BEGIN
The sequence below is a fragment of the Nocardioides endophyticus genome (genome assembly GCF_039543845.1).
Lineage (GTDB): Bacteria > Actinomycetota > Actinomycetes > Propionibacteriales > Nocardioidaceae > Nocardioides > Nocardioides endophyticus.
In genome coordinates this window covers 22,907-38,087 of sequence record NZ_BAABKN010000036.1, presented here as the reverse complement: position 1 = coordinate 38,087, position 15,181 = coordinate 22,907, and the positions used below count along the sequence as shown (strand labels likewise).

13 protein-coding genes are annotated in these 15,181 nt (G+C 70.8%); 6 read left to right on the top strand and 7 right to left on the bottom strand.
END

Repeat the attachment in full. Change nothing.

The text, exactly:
The sequence below is a fragment of the Nocardioides endophyticus genome (genome assembly GCF_039543845.1).
Lineage (GTDB): Bacteria > Actinomycetota > Actinomycetes > Propionibacteriales > Nocardioidaceae > Nocardioides > Nocardioides endophyticus.
In genome coordinates this window covers 22,907-38,087 of sequence record NZ_BAABKN010000036.1, presented here as the reverse complement: position 1 = coordinate 38,087, position 15,181 = coordinate 22,907, and the positions used below count along the sequence as shown (strand labels likewise).

13 protein-coding genes are annotated in these 15,181 nt (G+C 70.8%); 6 read left to right on the top strand and 7 right to left on the bottom strand.